Continental Gatorskins 700×32 HUGE ROAD TIRE



My primary sponsor, my Dad, supplied me with some new tires to test this week.  Gatorskin 700X32.  These tires offer industry leading flat protection coupled with performance, or at least that’s Continental’s story.  When my Dad told me he was ordering tires from England and asked if I needed any I knew it was a perfect chance to get some new tires for the gravel road bike.  It’s been hung up without being touched since the last Dirty South ride way back in March.  On that last ride my Vittoria Roubiax 700x28s lost a chunk of tread, which I have mixed feelings about.  The tires are several years old, but haven’t really seen that many miles, but the miles they have seen were rough gravel or loaded touring.  After thinking about it a minute I said, get me the biggest one they got.”

Lost chunk of rubber on a Vittoria Roubaix 700x28

Lost chunk of rubber on a Vittoria Roubaix 700×28

For years I’ve been reading forum posts on the web about how 700×32 tires are faster then smaller tires.  There seems to be this group of riders knows something that all the rest of us with 700×23 tires don’t know.  I’ve always thought that was rubbish, bigger tires are going to be heavier and slower, but there was still a question in the back of my head, maybe, just maybe.





I mounted the tires up on Jake the Snake which has some Open Pro rims.  They’re big, real big, but they don’t look ridiculous, in fact they look kind of cool.  I’m certain the sidewall said the max pressure was 94 lbs, I put close to 90 in them and took off.  The first ride left me with doubts about their usefulness as a road tire.  It seemed to be much more work to hold the bike at speed, almost like I was dragging an anchor.  As you can imagine the ride of a 32mm tire is phenominal, all the rubber just ate up  bumps.  Performance in gravel was far better then the 23 or 28s I’ve run the past, and not much different from the treaded cyclocross tires I’ve tried.



I rode out to Jenny Ridge which is an extremely steep and short climb, so steep that it’s hard to keep gravel on it, it regularly washes out revealing ledges of sandstone underneath.  I typically have no problem with the climb until the last 20 feet where it hits about around 18-20% grade and the gravel becomes very thick.  On a cyclocross tire with some tread I’ve been able to spin the rest of the way up, but on road bike tires I almost always spin out and come to a halt.  The 700×32 Gatorskins weren’t able to get me up the climb, but the gravel seemed thicker then usual.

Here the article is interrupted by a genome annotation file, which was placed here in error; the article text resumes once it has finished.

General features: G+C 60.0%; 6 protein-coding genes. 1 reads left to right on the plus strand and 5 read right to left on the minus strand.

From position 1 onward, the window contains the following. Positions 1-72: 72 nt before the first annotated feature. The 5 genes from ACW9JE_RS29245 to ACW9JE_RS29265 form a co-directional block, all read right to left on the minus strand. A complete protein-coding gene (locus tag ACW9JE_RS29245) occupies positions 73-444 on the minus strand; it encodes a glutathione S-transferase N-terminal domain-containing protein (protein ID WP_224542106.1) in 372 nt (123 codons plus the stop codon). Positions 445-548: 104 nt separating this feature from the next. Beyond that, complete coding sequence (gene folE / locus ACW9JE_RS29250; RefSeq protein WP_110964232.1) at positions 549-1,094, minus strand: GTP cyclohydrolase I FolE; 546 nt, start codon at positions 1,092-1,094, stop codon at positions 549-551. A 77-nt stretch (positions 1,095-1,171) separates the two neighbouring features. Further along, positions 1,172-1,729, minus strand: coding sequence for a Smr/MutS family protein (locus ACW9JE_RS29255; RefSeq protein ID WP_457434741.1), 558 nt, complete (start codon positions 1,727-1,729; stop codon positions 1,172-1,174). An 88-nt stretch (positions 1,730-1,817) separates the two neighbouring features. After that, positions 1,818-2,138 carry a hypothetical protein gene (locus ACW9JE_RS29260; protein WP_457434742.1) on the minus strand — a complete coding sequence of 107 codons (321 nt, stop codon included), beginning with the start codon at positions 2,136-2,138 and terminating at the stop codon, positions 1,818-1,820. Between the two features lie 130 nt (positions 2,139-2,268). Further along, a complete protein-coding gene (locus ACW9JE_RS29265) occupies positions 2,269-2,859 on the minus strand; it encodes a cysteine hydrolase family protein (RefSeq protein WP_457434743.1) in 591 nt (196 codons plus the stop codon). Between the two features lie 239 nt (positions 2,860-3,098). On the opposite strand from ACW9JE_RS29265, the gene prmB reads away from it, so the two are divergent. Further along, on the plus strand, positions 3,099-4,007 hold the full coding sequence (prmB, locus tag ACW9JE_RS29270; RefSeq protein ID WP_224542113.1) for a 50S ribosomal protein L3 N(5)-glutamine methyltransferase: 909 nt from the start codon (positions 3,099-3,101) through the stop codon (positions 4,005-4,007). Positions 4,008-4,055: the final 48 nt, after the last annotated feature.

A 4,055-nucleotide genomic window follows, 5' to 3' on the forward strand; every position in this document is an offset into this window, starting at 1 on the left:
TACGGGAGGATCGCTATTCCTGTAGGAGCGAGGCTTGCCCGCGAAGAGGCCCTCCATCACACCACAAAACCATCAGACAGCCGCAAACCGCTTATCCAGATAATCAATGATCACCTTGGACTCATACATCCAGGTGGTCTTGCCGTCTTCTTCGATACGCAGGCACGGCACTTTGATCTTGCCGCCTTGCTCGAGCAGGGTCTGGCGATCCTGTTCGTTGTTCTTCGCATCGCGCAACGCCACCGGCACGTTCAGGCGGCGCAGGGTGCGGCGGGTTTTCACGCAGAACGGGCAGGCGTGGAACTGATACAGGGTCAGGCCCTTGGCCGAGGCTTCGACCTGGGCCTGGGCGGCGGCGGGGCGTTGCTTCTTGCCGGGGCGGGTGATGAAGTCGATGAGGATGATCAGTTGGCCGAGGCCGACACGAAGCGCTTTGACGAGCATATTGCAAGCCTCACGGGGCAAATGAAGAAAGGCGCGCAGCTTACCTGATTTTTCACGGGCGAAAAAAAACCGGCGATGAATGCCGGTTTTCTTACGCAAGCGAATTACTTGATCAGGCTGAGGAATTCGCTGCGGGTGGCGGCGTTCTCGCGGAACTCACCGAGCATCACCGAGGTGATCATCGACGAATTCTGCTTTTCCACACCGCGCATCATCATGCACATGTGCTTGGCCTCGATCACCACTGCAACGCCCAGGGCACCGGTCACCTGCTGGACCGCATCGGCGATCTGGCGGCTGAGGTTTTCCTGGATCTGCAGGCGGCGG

The top of Jenny Ridge

The top of Jenny Ridge

Even though I didn’t finish the climb in two attempts I’m quite certain the larger tire saved me on the approach to Jenny Ridge.  As I turned onto Jenny Ridge road I realized that gravel had really piled up in the turn, three or four inches deep, when my tires dug into the gravel in the middle of turning I expected to go down, but found that the bigger tires floated enough to not washout in the gravel, they didn’t dig in and bog out like a skinnier tire would.

I was curious about the slowness of the tires on hard road, and started checking out my bike when I got home, it had been making alot of noise.  I found a crunchy bottom bracket bearing.  I replaced the bearing and took another ride Thursday.   The drag that I felt was nearly gone, I averaged around 16 for a ride with lots of gravel and wind, and no longer felt like I was fighting the bike to keep it moving.  Now don’t get me wrong, it didn’t feel nearly as fast as my 700x23s but it wasn’t that different.  The weight of the tires can be felt during acceleration and climbing, and I’m sure I could cruise a little faster on the flats with the 700x23s, but not much faster.

So upon reflection I’m pretty happy with the 700×32 Gatorskin, though I think I’d probably be a little better off with the 700×28.  I’ve done lots of gravel riding with a 700×28 with durability being the only problem and on the hard road the 28 is going to be better then the 32.  The 32 really shines on broken pavement, jumping curbs, potholes, cracks and stuff like that.  I felt incredibly confident on the 32, I couldn’t imagine a better touring or city tire where absolute speed is not a priority.

If your routes are going to contain lots of rough roads or chunky gravel the 700×32 can’t be beat.


About Matt Gholson

Cycling, school teaching, husband.
This entry was posted in Barn Door Cycling, Bikes and components, Cyclocross, Reviews, Uncategorized and tagged , , , , , , , , , , , , , , , , , , . Bookmark the permalink.

2 Responses to Continental Gatorskins 700×32 HUGE ROAD TIRE

  1. Moe says:

    Those look like some sweet tires for hard packed gravel and country roads. Try dropping the pressure a bit. They are almost as big as CX tires, and I can run CX tires down near 45psi with tubes and 30 psi without. I bet you can get by with 75psi in those and they will hook up better and ride even smoother. If you pinch flat while trying this, I’m sorry for the bad advice. 😉

  2. Jay says:

    +1 on these tires. I use them on a x-bike on sketchy farm roads near Seattle and the ride is quite plush in comparison to the 25s I was running on a road bike. On a moderately hilly course I was a bit slower–but not that much slower. I’m reserving the road bike now for big climbs.

    I think 90 psi is way too high. I put in about 60 psi (I’m 200 lbs.) and the ride is very comfortable.

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